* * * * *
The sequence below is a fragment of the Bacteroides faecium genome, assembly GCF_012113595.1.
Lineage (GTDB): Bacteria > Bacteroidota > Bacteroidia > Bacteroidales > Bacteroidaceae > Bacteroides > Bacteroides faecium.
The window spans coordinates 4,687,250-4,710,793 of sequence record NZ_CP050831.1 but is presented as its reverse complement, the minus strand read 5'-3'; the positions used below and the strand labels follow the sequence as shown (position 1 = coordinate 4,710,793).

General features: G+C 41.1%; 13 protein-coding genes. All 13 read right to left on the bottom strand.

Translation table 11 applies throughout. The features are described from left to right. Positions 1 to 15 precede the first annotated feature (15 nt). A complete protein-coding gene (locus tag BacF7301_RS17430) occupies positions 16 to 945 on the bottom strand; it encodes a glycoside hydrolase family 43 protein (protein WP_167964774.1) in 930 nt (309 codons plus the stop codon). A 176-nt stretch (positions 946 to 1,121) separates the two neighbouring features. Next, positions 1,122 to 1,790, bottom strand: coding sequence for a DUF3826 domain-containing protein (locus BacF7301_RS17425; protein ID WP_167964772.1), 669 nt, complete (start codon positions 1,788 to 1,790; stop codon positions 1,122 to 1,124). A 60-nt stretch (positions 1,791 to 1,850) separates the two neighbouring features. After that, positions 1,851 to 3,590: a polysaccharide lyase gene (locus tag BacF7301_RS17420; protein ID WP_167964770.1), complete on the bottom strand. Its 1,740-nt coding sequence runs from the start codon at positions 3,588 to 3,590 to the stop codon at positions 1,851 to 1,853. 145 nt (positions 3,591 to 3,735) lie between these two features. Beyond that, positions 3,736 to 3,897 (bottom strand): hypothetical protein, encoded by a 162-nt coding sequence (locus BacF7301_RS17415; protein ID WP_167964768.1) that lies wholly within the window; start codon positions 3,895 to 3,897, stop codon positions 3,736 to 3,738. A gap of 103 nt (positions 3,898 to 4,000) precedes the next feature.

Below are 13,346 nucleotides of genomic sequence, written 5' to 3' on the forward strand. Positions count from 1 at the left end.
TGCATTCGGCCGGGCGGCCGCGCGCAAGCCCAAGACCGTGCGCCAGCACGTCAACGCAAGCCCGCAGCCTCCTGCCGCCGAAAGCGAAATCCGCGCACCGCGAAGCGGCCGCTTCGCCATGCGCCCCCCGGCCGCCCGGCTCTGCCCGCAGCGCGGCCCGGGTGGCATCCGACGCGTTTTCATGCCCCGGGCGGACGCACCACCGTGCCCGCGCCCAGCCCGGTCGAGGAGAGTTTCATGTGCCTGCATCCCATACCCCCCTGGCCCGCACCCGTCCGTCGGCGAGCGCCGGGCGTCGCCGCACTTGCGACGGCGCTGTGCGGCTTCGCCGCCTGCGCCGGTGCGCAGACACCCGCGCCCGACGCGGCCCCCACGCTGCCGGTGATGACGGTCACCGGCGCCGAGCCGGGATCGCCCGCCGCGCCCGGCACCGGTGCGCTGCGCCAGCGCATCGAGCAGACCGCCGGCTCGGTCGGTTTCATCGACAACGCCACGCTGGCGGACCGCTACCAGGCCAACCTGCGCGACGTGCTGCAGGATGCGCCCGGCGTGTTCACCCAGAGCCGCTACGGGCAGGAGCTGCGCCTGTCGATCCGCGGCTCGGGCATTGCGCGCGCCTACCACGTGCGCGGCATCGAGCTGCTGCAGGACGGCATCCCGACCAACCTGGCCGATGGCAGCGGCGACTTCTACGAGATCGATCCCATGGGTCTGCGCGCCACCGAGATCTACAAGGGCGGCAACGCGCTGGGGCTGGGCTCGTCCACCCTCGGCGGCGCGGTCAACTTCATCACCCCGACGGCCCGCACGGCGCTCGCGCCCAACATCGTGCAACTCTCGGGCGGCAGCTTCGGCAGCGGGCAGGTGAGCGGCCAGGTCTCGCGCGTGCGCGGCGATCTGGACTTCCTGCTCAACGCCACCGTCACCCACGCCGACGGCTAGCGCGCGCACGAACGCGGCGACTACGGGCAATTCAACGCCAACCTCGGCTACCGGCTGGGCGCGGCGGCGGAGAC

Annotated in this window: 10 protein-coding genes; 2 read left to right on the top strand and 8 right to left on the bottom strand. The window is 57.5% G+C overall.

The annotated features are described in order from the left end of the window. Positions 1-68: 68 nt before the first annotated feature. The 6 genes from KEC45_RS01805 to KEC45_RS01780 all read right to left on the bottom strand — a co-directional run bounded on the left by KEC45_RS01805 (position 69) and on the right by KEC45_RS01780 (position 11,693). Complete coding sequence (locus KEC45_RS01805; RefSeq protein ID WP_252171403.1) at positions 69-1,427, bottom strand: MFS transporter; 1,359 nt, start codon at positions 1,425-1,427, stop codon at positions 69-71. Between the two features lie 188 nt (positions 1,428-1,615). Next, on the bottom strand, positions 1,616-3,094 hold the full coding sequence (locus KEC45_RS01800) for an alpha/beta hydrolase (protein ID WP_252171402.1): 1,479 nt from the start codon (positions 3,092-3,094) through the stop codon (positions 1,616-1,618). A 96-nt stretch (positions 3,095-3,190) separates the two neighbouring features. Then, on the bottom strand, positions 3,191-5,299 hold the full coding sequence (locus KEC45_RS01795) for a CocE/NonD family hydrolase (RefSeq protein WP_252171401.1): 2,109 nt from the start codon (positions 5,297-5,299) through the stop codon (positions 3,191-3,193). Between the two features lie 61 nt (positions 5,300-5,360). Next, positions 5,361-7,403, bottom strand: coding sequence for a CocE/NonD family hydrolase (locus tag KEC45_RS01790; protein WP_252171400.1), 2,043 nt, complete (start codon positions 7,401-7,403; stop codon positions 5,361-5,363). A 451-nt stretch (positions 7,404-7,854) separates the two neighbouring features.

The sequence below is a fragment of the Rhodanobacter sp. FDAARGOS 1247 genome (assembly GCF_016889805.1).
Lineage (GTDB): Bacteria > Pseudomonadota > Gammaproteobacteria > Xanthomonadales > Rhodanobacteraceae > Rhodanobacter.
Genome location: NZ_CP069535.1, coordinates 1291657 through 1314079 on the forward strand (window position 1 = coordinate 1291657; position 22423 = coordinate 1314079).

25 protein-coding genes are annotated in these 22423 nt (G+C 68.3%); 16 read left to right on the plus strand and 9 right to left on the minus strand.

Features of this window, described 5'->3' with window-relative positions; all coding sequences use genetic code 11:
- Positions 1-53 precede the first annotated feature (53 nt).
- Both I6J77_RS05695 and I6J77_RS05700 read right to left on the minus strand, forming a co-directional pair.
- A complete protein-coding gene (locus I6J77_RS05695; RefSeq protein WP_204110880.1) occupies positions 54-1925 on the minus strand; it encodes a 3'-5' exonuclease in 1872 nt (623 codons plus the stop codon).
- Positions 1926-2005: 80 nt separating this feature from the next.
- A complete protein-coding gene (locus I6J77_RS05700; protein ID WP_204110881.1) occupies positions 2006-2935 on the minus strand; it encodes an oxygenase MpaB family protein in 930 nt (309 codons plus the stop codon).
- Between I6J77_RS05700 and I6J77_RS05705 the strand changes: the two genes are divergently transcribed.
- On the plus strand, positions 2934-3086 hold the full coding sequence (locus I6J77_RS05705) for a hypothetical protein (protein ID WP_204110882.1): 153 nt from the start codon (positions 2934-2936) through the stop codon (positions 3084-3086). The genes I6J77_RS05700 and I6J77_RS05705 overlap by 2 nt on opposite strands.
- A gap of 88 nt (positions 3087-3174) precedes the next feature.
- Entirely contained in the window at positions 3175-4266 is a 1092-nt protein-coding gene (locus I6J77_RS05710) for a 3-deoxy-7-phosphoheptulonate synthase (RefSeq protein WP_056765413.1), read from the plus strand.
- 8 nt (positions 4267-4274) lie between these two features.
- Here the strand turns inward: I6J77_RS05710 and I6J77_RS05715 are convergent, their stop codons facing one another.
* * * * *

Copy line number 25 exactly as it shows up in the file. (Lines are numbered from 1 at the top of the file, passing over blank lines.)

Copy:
- Here the strand turns inward: I6J77_RS05710 and I6J77_RS05715 are convergent, their stop codons facing one another.